Photolytic. Irradiation of vinyl chloride in the presence of nitrogen dioxide for 160 min produced formic acid, HCl, carbon monoxide, formaldehyde, ozone, and trace amounts of formyl chloride and nitric acid. In the presence of ozone, however, vinyl chloride photooxidized to carbon monoxide, formaldehyde, formic acid, and small amounts of HCl (Gay et al., 1976). Reported photooxidation products in the troposphere include hydrogen chloride and/or formyl chloride (U.S. EPA, 1985). In the presence of moisture, formyl chloride will decompose to carbon monoxide and HCl (Morrison and Boyd, 1971). Vinyl chloride reacts rapidly with OH radicals in the atmosphere. Based on a reaction rate of 6.6 x 10-12 cm3/molecule?sec, the estimated half-life for this reaction at 299 K is 1.5 d (Perry et al., 1977). Vinyl chloride reacts also with ozone and NO3 in the gas-phase. Sanhueza et al. (1976) reported a rate constant of 6.5 x 10-21 cm3/molecule?sec for the reaction with OH radicals in air at 295 K. Atkinson et al. (1988) reported a rate constant of 4.45 x 10-16 cm3/molecule?sec for the reaction with NO3 radicals in air at 298 K.
Chemical/Physical. In a laboratory experiment, it was observed that the leaching of a vinyl chloride monomer from a polyvinyl chloride pipe into water reacted with chlorine to form chloroacetaldehyde, chloroacetic acid, and other unidentified compounds (Ando and Sayato, 1984).

storage

Vinyl chloride should be used in a well-ventilated area, preferably using a hood with forced ventilation. Some authorities believe that the odor of vinyl chloride does not provide adequate warning of its presence in concentrations sufficient to produce dizziness and unconsciousness, so special caution is urged against leaks and poor ventilation.
Precautions required for the safe handling of all flammable gas must be observed with vinyl chloride. Adequate electrical grounding of all lines and equipment, and ditching or diking in storage tank areas to control the liquid in the event of vessel rupture are among recommended precautions. Ditching is preferable because the material should not be retained at a location directly beneath or surrounding the storage tanks. Installations must be designed to comply with requirements for unfired pressure vessels and all state, provincial, and local regulations. Personnel handling vinyl chloride should wear safety shoes, chemical safety goggles or a full face shield, and rubber gloves. An effective educational and training program must be instituted to inform the workers of the hazards involved in handling and using vinyl chloride and the first aid measures to be followed in the event of an emergency. For specific OSHA requirements, refer to 29 CFR 1910.1017.
For respiratory protection, SCBA, air-line cartridge-type respirators, and U.S. Bureau of Mines or NIOSH approved canister-type, cartridge-type respirators should be available in emergencies. Instant-acting safety showers and eyewash fountains should be conveniently located near the site ofthe operation.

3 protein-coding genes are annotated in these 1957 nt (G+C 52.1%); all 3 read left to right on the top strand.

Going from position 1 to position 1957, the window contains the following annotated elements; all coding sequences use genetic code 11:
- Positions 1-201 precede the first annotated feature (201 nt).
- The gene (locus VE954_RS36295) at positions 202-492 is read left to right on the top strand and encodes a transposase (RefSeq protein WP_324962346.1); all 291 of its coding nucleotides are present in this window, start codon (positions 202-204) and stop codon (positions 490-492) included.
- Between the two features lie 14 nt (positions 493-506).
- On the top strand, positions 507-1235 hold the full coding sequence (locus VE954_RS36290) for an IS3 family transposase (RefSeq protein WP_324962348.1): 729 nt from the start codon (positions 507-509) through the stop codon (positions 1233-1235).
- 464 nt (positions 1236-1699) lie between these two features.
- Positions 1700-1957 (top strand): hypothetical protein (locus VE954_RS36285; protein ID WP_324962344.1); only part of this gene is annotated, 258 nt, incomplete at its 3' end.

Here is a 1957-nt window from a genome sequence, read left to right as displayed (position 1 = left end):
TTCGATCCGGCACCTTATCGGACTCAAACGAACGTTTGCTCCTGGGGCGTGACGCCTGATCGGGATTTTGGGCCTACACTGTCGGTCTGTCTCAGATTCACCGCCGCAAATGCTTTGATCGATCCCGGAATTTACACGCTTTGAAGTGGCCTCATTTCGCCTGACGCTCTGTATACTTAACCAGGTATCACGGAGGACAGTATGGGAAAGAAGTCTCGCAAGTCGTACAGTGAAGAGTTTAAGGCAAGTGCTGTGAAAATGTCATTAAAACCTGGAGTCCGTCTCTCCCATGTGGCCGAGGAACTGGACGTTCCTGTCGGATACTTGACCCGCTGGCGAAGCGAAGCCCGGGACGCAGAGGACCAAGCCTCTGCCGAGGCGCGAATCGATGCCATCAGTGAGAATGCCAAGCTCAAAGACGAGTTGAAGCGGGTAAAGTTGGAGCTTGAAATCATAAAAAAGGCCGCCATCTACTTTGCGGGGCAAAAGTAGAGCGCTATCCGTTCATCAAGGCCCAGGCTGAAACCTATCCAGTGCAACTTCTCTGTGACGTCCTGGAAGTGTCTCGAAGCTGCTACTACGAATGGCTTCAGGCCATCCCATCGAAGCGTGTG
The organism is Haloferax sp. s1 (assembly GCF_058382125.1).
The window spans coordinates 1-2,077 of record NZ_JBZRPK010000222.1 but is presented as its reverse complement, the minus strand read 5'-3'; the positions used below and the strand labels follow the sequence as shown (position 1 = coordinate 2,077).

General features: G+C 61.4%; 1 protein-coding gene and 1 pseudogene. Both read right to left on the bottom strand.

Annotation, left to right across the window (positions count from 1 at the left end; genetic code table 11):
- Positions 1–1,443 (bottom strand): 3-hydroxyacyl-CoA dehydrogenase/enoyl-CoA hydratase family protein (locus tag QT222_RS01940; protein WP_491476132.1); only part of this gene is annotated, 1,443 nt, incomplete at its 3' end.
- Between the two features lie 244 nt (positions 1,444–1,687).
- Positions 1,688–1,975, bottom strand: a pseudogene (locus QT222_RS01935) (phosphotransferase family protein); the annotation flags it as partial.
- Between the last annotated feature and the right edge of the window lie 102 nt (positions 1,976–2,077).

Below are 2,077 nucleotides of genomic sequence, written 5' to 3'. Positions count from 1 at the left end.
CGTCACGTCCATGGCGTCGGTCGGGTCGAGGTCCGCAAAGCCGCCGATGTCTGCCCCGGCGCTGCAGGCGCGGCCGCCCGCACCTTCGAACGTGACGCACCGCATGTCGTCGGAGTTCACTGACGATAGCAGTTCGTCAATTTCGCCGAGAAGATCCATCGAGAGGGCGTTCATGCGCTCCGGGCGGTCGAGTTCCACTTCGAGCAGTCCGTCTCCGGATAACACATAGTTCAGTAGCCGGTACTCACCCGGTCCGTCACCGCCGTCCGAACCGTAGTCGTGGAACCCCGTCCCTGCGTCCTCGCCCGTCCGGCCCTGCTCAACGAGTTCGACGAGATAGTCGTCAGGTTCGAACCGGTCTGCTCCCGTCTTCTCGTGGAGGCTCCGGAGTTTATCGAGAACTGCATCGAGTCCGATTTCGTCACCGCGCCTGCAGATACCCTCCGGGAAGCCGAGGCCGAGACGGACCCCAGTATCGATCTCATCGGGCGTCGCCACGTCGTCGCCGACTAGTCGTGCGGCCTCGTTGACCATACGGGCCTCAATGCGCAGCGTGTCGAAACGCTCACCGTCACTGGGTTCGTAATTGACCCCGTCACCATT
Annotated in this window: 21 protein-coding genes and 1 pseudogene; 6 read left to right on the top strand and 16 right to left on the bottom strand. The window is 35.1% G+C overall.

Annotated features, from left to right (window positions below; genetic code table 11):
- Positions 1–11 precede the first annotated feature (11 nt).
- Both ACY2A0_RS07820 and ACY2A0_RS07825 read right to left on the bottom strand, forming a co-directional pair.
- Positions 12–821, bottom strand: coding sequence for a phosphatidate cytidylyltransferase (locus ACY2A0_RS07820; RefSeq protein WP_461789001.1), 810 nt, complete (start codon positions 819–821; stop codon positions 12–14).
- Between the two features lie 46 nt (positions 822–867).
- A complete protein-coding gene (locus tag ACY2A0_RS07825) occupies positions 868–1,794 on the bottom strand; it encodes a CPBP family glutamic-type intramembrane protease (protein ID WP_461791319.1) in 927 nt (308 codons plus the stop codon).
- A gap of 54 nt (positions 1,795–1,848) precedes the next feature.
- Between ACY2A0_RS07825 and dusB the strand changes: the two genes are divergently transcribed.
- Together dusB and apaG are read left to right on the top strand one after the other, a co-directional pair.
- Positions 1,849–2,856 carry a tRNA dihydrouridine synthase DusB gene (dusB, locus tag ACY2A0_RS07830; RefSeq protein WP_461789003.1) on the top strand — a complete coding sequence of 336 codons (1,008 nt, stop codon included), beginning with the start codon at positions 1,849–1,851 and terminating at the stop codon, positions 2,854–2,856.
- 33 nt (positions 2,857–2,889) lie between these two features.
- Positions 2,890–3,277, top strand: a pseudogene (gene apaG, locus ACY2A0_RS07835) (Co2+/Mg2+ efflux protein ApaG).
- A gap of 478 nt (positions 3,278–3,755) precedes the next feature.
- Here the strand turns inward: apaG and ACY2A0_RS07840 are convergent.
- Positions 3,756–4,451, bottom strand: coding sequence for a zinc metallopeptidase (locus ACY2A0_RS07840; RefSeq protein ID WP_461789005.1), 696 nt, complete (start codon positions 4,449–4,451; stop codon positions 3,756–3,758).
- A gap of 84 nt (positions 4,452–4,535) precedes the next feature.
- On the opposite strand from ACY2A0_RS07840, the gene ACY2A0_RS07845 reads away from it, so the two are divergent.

Store and use cylinders of vinyl chloride in well-ventilated areas away from heat and all sources of ignition such as flames and sparks. Do not use vinyl chloride around sparking motors or other equipment that is not explosion-proof equipment. Do not store reserve cylinder stocks of vinyl chloride with cylinders containing oxygen, chlorine, or other highly oxidizing or combustible materials.

Shipping

UN1086 Vinyl chloride, stabilized, Hazard Class: 2.1; Labels: 2.1-Flammable gas. Cylinders must be transported in a secure upright position, in a well-ventilated truck. Protect cylinder and labels from physical damage. The owner of the compressed gas cylinder is the only entity allowed by federal law (49CFR) to transport and refill them. It is a violation of transportation regulations to refill compressed gas cylinders without the express written permission of the owner.

Incompatibilities

Copper, oxidizers, aluminum, peroxides, iron, steel. Polymerizes in air, sunlight, heat, and on contact with a catalyst, strong oxidizers; and metals, such as aluminum and copper unless stabilized by inhibitors, such as phenol. Attacks iron and steel in presence of moisture.

Waste Disposal

Return refillable compressed gas cylinders to supplier. Consult with environmental regulatory agencies for guidance on acceptable disposal practices. Generators of waste containing this contaminant (≥100 kg/mo) must conform to EPA regulations governing storage, transportation, treatment, and waste disposal. Incineration, preferably after mixing with another combustible fuel. Care must be exercised to assured to assure complete combustion to prevent the formation of phosgene. An acid scrubber is necessary to remove the halo acids produced. A variety of techniques have been described for vinyl chloride recovery from PVC latexes.

GRADES AVAILABLE

Vinyl chloride is available for commercial and industrial use in various grades having much the same composition from one producer to another. It typically has a minimum purity of 99.9 mole percent in the liquid phase.

VINYL CHLORIDE Preparation Products And Raw materials

Raw materials

Preparation Products

VINYL CHLORIDESupplier

Shanghai wechem chemical co., ltd Gold